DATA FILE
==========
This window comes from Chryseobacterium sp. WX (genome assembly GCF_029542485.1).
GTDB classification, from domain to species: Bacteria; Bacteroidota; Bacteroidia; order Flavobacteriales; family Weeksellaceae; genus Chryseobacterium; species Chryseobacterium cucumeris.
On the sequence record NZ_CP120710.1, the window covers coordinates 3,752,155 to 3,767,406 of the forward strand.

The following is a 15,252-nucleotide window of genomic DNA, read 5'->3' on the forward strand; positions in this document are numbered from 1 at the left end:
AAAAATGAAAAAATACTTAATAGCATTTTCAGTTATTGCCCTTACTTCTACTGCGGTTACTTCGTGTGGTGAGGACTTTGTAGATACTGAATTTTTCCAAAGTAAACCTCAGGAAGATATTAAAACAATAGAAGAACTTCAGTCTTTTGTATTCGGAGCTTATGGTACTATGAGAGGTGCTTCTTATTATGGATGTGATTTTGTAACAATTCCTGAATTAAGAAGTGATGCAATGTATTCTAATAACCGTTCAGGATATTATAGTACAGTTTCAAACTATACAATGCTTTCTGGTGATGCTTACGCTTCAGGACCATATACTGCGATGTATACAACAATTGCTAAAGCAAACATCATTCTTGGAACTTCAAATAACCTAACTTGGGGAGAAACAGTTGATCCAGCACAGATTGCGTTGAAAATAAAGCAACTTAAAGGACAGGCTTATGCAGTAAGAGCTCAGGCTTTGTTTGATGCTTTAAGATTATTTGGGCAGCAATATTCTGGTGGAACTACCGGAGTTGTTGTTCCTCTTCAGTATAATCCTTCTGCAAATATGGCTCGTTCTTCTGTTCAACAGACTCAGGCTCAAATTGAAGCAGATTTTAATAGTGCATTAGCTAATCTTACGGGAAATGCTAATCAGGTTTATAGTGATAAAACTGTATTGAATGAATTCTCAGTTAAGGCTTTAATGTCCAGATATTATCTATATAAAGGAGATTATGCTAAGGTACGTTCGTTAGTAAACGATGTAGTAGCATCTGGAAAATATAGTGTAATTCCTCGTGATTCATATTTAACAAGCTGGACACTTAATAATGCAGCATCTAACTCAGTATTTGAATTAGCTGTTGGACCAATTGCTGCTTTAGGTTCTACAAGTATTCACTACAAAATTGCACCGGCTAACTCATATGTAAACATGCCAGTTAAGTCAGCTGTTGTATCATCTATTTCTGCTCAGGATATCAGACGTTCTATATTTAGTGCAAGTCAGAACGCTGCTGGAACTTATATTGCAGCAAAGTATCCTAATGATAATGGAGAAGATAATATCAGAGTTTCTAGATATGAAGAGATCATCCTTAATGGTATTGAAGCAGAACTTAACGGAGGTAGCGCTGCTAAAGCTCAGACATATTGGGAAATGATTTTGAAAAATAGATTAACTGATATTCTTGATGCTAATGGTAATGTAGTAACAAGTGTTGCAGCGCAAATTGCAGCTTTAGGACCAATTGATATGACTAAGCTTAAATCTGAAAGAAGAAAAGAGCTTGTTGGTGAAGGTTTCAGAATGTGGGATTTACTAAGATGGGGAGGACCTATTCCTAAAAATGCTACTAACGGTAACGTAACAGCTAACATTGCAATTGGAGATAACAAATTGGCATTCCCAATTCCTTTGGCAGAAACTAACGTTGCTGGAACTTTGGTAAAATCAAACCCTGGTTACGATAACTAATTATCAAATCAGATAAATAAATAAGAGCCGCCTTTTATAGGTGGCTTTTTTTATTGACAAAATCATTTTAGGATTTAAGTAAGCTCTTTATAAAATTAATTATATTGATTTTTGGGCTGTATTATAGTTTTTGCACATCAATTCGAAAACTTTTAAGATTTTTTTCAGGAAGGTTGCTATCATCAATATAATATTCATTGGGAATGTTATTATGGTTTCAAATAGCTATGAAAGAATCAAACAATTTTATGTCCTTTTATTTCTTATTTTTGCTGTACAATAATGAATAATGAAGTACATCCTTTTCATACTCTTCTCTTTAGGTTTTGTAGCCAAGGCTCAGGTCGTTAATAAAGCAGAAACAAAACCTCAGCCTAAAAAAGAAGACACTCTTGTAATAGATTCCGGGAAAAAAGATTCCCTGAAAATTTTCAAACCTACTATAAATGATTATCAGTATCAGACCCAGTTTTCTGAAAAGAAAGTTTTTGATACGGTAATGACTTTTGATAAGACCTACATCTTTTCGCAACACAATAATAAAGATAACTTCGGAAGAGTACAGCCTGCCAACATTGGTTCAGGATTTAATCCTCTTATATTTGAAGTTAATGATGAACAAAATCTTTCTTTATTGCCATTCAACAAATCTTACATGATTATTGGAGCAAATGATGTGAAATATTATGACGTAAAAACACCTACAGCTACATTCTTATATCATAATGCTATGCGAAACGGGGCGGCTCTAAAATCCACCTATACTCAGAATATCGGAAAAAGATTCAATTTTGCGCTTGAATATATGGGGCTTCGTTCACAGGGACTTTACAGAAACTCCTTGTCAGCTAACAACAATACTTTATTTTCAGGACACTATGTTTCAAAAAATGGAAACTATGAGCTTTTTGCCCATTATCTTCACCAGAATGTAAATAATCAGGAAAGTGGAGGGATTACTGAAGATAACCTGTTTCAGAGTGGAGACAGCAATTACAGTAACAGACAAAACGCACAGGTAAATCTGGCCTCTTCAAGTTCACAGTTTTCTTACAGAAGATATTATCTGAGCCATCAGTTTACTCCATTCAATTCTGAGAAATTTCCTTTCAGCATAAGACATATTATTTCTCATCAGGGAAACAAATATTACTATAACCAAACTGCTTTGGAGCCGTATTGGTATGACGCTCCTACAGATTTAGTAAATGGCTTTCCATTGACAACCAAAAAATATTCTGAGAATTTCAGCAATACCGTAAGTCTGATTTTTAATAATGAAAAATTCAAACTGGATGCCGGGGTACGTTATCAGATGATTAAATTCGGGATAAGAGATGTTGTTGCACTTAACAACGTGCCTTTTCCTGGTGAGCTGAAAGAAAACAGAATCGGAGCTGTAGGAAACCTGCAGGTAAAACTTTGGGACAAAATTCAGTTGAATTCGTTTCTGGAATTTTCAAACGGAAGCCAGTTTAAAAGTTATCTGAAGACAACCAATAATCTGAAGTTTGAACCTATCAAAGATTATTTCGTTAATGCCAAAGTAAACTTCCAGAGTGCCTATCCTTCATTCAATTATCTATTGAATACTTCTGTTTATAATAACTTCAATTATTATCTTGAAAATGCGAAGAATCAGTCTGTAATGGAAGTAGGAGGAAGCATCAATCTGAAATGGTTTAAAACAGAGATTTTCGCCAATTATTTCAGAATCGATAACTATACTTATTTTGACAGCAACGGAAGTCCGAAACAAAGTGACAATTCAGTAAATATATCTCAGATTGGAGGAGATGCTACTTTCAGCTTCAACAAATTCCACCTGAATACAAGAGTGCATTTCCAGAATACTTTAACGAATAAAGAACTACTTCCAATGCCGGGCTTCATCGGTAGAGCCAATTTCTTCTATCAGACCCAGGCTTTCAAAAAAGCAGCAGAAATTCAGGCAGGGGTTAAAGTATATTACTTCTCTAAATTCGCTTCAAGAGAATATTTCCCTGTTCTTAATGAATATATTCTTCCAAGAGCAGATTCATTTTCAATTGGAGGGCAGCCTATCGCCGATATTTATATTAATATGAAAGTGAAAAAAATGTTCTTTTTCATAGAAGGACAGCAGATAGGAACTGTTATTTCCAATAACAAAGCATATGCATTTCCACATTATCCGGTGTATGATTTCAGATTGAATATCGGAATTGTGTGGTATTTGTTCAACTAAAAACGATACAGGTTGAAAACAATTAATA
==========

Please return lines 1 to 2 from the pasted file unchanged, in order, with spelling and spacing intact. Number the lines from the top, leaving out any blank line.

This window comes from Chryseobacterium sp. WX (genome assembly GCF_029542485.1).
GTDB classification, from domain to species: Bacteria; Bacteroidota; Bacteroidia; order Flavobacteriales; family Weeksellaceae; genus Chryseobacterium; species Chryseobacterium cucumeris.